Opening a bed and breakfast? Finding the perfect customer

If you asked an experienced bed and breakfast owner who the perfect b and b customer is, most might tell you a:

  • Bald (long and dark hairs get all over everything and are tough to clean up)
  • Retired person (they seem to be a lot more relaxed)
  • With no hearing problems (so you don’t constantly have to repeat everything and their TV watching isn’t heard by the whole house)
  • Doesn’t have small children or own pets they want to bring with them/sneak into the room
  • When they say “I like everything” they really mean it
  • Who have read the terms and conditions/policies and don’t expect to check in early and check-out late;
  • And don’t need you to entertain them during their stay

However, if you stuck to all those parameters, chances are your bed and breakfast business wouldn’t be too successful!  Therefore, you need to determine who your perfect guest is – based on your location, services and amenities and the activities and events that draw people to your area.

Figuring out which customers you should “lose”

For me, this was brought home a couple of years after opening my bed and breakfast, when I attended a workshop on business management.  The speaker, Donald Cooper, posed the question “Which customer should you lose?”    When we all looked perplexed, and said “none”, he countered with “Which customers are costing you money?”  He pointed out that there are customers who pay the same price as everyone else, but seem to demand a lot more of your time and attention to make the sale.  His point was that as a business owner, you should stop dealing with these types of customers in order to take better care of those that aren’t so demanding.

Taking up the challenge, I reviewed my yearly statistics about the types of travellers that were coming and staying at my B&B, and realized that families with young children were the group that were costing me.  Young couples who were getting away from their own children didn’t want to have to be around someone else’s kids, older couples didn’t have the patience to listen to the noise, and more than once I had issues with families expecting me to babysit, feed kids who hadn’t wanted to eat when breakfast was served and accidentally broke things.  And on top of that, the expectation was that the children would stay for free, like in hotels.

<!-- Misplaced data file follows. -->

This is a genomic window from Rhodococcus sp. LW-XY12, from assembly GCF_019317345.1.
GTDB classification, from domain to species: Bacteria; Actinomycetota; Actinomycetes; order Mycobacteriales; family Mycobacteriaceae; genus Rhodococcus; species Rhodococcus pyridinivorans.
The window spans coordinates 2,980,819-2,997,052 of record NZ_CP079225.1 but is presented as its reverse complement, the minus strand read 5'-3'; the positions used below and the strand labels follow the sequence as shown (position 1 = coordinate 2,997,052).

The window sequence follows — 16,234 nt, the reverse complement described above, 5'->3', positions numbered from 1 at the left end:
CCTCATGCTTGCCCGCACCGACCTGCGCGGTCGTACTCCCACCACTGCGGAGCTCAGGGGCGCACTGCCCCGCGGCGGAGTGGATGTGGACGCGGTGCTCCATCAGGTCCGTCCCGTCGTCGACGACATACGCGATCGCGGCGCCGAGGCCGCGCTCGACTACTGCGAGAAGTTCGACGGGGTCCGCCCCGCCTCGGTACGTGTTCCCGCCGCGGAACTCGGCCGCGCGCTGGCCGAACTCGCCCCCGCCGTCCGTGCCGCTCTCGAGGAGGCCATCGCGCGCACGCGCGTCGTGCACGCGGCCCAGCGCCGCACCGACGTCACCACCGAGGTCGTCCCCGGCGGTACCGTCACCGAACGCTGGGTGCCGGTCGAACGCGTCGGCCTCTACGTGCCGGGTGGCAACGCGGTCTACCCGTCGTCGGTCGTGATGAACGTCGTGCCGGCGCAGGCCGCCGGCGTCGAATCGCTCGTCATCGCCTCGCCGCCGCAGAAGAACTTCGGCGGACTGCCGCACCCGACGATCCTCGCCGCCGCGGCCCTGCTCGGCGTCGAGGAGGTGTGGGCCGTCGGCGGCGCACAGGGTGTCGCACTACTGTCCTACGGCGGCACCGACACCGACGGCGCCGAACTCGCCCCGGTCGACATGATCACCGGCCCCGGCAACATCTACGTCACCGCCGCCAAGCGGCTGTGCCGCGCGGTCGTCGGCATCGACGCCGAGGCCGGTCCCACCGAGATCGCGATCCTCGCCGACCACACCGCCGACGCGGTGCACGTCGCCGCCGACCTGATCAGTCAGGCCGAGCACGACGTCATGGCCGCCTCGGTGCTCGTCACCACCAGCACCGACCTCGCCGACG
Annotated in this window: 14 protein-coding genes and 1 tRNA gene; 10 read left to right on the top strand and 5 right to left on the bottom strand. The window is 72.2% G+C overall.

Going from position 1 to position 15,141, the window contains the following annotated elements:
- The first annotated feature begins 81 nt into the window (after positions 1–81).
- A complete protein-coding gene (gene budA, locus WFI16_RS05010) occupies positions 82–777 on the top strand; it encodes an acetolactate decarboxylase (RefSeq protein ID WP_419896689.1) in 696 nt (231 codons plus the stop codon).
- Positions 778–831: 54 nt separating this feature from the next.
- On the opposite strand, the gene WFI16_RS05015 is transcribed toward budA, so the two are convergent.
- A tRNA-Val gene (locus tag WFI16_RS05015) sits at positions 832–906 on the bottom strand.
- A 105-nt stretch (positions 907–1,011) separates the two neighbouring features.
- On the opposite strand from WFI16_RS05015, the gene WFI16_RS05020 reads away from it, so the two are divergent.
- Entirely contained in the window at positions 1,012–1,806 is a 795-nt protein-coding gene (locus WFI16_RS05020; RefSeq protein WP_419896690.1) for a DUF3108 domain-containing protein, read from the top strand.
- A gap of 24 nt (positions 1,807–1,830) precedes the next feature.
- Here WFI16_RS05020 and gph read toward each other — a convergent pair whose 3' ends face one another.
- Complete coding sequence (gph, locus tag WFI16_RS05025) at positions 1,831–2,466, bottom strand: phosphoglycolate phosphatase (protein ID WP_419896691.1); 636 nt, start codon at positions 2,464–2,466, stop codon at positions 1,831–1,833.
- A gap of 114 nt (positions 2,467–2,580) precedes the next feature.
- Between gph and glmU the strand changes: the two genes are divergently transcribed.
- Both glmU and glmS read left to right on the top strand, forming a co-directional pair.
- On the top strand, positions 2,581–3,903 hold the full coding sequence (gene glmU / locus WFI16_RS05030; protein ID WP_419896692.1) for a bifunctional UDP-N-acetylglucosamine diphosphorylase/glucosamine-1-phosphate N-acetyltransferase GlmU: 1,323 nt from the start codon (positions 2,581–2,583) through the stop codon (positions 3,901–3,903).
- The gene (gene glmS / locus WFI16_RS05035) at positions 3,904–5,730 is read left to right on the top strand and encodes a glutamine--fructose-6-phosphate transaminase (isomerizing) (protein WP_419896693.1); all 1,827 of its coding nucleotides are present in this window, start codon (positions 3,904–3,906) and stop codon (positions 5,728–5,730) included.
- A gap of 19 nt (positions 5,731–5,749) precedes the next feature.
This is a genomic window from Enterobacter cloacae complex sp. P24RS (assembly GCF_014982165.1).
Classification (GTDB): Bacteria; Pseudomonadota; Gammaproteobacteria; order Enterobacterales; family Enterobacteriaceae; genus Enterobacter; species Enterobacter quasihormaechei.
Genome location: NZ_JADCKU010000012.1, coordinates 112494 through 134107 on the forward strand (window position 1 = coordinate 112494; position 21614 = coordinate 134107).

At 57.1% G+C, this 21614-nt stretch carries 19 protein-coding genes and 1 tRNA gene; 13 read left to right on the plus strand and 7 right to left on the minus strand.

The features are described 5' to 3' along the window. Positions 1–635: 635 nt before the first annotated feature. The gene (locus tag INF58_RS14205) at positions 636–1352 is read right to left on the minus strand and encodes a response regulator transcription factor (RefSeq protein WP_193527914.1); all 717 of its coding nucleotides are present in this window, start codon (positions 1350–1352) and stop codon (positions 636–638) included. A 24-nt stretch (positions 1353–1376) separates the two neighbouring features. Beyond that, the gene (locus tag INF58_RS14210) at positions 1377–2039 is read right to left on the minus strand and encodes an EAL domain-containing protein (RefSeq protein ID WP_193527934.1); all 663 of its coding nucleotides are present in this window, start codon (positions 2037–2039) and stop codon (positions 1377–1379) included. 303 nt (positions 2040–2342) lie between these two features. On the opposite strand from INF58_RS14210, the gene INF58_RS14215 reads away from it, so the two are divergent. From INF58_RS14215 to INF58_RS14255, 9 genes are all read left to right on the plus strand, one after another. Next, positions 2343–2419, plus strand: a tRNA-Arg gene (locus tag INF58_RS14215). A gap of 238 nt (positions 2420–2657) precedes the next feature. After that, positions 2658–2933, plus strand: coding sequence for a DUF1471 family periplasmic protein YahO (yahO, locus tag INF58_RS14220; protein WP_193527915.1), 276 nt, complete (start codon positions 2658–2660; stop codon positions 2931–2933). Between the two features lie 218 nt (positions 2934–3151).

So, I made a decision to no longer accept children under the age of eleven.

I picked that number as if people were going to lie and add a couple of years to their child’s’ age, I figured they would at least be eight or nine.  I also only allowed one additional person over double occupancy in a room and have a $50.00 charge/night for the additional person – no matter the age.  I also informed people that if they choose to rent the whole house, then children are more than welcome, as they will only disturb relatives, and not non-related guests.

Was I right to do that?    Families falling into that category made up less than 5% of my business, and I am sure that I lost more than 5% of business when I had a potential guest on the phone and advised them that young children would be staying on that day.

How do young children figure into your plans for your B&B?  (If you have small children and are considering opening a bed and breakfast, check out some questions I think you need to think about before going ahead.)

Your email address will not be published. Required fields are marked *